The shooting range in Hay River has existed for approximately a half-century, but it has undergone some significant changes in the last few years and more may be on the way.
Many of the changes have taken place under the leadership of Dominic White, the president of the Hay River Shooting Club, and vice-president Alex Reeves, who were both elected to those positions about three years ago.
“The members that were here felt that it was appropriate to put us in those positions because we do most of the things here,” said Reeves.
One of the big changes is the number of members in the club.
Three years ago, there were about 40 members, said Reeves. “And the most we had is this year and last year with about 120 members.”
There have also been physical changes at the range, which is located just off Highway 2, about 12 km south of downtown, on land leased from the territorial government.
Change is immediately noticeable by turning onto the short access road, which has recently undergone improvements.
“The road was in very rough shape three years ago,” said White, noting that improvements were made a few weeks ago.
Gravel has been added to about three-quarters of the road and the rest will be done later.
At the range itself, there have been changes to the shooting shed – the building from which club members fire at targets on the 450-metre-long range, the longest in the NWT.
Part of the original red shooting shed was removed and an addition built three years ago.
“All we did was upgrade the building technically,” said White, noting that 24 feet was replaced on the 72-foot-long structure. “We replaced what we tore down.”
The old shooting shed was and is completely open air, but the addition is insulated, wired for a generator and has a wood stove.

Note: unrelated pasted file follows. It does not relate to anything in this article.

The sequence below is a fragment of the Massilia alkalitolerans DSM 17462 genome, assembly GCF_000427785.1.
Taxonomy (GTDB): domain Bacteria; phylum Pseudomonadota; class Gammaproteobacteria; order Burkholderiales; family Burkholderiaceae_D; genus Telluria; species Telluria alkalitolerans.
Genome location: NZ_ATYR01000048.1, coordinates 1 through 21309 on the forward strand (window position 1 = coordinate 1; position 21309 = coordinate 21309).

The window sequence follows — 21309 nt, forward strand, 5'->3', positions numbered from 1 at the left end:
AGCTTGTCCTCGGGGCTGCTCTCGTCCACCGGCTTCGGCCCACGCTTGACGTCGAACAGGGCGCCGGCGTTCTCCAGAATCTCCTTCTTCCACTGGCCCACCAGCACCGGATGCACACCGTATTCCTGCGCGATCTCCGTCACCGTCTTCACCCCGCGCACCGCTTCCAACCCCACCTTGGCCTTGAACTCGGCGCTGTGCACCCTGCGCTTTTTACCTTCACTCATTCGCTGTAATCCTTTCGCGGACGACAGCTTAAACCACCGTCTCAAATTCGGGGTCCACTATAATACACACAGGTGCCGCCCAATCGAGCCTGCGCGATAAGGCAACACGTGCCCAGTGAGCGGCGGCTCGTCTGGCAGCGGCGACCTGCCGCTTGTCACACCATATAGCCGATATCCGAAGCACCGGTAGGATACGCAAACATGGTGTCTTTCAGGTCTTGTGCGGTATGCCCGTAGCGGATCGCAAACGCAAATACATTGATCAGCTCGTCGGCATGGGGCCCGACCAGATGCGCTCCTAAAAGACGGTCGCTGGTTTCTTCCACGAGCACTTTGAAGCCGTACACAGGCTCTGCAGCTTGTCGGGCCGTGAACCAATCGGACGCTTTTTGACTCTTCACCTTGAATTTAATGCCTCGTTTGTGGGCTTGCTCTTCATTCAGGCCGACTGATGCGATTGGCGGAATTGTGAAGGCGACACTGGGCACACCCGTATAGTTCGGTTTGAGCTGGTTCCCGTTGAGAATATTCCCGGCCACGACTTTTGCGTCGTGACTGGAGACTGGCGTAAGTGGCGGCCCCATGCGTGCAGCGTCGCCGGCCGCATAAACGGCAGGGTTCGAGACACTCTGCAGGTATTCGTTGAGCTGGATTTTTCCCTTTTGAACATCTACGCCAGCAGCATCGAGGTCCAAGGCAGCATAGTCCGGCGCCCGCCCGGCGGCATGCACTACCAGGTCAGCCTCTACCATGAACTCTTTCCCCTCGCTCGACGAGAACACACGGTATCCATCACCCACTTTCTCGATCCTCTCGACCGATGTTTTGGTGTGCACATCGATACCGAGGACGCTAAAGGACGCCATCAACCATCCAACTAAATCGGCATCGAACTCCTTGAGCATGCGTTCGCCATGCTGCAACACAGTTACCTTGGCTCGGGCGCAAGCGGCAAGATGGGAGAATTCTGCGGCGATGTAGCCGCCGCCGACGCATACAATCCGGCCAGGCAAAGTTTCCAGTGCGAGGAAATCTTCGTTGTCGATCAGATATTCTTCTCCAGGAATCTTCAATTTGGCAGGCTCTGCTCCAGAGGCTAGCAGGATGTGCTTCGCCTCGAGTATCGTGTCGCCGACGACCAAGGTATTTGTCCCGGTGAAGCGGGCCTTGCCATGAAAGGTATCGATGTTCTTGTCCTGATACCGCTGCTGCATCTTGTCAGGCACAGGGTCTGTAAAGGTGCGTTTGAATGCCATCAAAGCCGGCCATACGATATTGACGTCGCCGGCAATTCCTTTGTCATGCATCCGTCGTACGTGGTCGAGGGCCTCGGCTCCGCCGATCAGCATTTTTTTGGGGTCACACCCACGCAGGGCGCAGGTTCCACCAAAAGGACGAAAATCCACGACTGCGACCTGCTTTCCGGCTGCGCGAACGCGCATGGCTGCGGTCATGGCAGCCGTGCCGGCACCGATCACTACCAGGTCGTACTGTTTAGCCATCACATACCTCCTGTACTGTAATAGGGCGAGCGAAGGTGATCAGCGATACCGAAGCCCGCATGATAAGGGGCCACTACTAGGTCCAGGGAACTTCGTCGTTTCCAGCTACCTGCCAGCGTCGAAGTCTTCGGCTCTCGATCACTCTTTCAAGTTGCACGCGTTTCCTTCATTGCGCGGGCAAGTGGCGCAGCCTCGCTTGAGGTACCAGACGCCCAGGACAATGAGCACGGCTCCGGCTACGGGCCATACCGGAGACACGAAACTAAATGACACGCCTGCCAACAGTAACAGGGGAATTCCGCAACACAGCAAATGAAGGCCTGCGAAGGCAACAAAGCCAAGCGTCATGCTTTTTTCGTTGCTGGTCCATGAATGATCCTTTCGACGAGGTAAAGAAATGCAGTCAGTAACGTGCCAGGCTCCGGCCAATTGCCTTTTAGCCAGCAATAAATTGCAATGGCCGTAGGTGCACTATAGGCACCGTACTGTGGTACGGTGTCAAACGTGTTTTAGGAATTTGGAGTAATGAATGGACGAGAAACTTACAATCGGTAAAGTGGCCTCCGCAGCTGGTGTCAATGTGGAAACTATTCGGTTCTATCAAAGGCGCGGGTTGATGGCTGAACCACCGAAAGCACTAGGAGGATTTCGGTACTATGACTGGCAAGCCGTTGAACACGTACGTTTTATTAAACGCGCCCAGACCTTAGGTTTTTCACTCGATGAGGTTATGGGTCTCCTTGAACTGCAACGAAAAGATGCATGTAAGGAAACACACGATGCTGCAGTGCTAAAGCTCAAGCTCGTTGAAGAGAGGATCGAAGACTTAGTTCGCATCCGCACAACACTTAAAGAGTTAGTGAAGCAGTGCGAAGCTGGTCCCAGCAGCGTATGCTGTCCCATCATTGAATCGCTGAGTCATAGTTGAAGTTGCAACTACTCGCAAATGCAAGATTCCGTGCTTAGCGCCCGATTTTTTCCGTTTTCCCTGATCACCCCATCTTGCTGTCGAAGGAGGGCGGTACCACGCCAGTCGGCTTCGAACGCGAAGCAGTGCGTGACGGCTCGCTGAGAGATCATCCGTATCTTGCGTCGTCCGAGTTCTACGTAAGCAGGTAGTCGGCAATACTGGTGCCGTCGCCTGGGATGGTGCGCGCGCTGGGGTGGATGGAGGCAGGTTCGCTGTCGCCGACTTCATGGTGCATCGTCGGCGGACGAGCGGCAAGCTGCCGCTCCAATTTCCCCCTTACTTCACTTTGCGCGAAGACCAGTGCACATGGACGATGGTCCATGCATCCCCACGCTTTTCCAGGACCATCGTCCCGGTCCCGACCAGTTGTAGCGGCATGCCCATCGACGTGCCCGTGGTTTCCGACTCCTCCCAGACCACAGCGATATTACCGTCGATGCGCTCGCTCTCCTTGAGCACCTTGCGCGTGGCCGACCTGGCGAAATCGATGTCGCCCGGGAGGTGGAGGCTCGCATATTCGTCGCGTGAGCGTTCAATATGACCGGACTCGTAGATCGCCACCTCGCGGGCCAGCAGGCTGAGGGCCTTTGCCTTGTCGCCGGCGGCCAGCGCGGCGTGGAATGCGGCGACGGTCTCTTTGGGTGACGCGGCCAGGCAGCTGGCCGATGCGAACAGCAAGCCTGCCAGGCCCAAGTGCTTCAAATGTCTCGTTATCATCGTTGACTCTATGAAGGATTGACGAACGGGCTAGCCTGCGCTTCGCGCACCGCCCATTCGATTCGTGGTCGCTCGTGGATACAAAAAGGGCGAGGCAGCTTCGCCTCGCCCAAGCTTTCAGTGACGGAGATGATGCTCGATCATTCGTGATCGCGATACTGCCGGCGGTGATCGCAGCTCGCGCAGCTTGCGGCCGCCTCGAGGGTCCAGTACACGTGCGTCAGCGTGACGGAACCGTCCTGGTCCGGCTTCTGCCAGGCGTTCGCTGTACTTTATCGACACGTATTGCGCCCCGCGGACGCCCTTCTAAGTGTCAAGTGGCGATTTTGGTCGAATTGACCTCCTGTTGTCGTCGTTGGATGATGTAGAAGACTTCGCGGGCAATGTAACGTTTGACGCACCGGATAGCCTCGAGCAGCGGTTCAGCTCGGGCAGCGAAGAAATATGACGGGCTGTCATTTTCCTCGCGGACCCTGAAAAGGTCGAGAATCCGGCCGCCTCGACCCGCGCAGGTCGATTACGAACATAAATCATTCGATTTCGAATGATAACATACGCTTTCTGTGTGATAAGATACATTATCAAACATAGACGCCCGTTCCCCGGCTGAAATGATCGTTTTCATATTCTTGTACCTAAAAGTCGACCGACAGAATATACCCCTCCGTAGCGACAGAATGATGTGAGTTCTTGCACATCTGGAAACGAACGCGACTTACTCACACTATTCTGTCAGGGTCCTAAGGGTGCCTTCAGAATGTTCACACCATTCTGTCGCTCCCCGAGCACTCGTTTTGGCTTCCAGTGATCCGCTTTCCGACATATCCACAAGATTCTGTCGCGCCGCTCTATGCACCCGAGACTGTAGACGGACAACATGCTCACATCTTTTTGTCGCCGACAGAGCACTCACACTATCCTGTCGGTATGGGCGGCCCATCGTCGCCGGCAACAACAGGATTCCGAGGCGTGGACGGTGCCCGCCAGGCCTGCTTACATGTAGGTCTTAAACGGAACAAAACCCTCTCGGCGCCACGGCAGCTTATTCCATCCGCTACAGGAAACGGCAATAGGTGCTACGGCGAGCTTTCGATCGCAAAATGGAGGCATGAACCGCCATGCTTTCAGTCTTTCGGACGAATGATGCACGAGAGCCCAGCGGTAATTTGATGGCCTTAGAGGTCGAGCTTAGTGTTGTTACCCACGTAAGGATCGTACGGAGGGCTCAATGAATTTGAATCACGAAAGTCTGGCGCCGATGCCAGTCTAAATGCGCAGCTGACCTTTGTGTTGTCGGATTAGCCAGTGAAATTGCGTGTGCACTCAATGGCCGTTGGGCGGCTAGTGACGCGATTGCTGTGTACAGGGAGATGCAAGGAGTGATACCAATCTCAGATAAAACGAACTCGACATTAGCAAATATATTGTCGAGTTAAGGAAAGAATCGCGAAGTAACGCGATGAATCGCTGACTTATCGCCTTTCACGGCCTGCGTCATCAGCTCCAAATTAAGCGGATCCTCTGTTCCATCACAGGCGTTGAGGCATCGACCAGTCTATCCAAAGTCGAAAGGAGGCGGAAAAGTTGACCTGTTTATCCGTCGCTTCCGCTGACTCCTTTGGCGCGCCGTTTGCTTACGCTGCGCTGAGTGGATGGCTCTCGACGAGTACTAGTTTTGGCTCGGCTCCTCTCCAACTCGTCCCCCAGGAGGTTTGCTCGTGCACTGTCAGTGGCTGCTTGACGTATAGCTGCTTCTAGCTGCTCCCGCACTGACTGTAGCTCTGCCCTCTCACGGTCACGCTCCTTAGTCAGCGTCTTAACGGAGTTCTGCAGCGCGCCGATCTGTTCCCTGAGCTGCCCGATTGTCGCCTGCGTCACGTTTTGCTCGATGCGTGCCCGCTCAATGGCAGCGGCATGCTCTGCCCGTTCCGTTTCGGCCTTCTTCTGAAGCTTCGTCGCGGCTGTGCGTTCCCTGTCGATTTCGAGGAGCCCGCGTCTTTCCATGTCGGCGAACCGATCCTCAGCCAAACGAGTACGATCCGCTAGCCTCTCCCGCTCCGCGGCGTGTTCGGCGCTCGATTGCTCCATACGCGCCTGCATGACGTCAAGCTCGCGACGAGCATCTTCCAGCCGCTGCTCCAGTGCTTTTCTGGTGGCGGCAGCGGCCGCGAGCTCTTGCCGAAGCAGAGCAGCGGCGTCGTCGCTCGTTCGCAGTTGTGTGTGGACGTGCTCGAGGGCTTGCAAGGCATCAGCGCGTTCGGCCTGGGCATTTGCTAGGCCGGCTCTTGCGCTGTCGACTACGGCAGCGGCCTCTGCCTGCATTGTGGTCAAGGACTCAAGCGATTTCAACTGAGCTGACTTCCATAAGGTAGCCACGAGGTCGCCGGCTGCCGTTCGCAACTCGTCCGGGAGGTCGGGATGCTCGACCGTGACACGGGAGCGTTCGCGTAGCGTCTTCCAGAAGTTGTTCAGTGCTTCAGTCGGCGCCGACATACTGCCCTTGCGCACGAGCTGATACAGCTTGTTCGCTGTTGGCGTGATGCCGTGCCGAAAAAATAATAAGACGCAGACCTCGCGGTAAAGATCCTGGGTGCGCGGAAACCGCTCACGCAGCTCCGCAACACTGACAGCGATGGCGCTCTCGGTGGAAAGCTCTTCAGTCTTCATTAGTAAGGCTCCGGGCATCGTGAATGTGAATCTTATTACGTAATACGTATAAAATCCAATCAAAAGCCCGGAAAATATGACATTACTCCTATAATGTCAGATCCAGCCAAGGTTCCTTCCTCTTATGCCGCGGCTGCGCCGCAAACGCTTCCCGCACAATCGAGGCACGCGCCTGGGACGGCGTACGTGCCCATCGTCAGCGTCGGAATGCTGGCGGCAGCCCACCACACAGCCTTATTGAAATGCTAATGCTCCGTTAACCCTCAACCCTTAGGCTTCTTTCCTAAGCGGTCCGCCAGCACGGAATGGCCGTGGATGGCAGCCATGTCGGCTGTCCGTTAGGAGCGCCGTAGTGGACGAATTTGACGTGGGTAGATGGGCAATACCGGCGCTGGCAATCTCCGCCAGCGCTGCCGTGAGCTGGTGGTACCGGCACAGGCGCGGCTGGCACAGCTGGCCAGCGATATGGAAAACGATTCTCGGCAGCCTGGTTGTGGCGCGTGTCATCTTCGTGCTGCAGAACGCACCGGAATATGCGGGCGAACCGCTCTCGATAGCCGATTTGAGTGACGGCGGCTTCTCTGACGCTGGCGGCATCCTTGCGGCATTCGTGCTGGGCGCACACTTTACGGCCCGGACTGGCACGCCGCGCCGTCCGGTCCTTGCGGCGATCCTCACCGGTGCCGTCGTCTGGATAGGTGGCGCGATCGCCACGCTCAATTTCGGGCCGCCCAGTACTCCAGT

Both the older and newer sections of the structure have shooting booths on the firing line, but the openings can be closed off to the elements in the addition.
White said that helps with heat retention, and keeps the shooters dry and away from bugs, noting the range is used all year round.
The addition also includes a viewing and warm-up room.
“It’s a nicer environment,” said White. “You can bring the whole family, and that does happen a fair bit.”
On the range itself, the berm at the far end has been raised from about 10 feet high to 20 feet high.
And last summer the berms along the side of the range were raised to 20 feet, and now stretch 100 metres from the shooting shed.
It was a vast improvement and makes the range safer, said White. “And that was a lot of thanks to Carter Industries. They donated the time and the equipment. Otherwise we wouldn’t have been able to afford it. We don’t charge very much – $65 a year for a membership, $20 of that goes to insurance.”
In fact, much of the work done at the range is with the support of private donations and the Hay River business community.
Even a grader has been donated for use by the club.
“The fact that we have a grader is a huge improvement for us because now we’re able to plow the road in the winter,” said White.
Right now, there is a trap-shooting shed on the other side of the right berm.
“In the past with the berms being so low, it was one or the other,” said White. “If somebody wanted to shoot clay pigeons with a shotgun, then nobody could be shooting here. Now you can have simultaneous operations.”
The club is also in the process of building shorter ranges for pistols and archery to the right of the main range.
Reeves said those new ranges should be completed in a little over a year.
White thinks that continuing improvements to the shooting range will attract more members to the Hay River Shooting Club.
“Absolutely,” he said. “It’s the old adage. If you build it, they will come. If you have a decent facility for people to use, I think that more people will use it.”
Plus, White noted, additional ranges will mean more income for the club.
“For us, what’s important is we need rental income to keep the club alive, as simple as that,” he said. “If we rent the facility out, then we have to shut it down to the membership because it’s one range.”
The range is sometimes rented to organizations like the RCMP and the Department Environment and Natural Resources for training.
White said that, if there are multiple ranges, one range could be rented out and the membership could continue to use another one.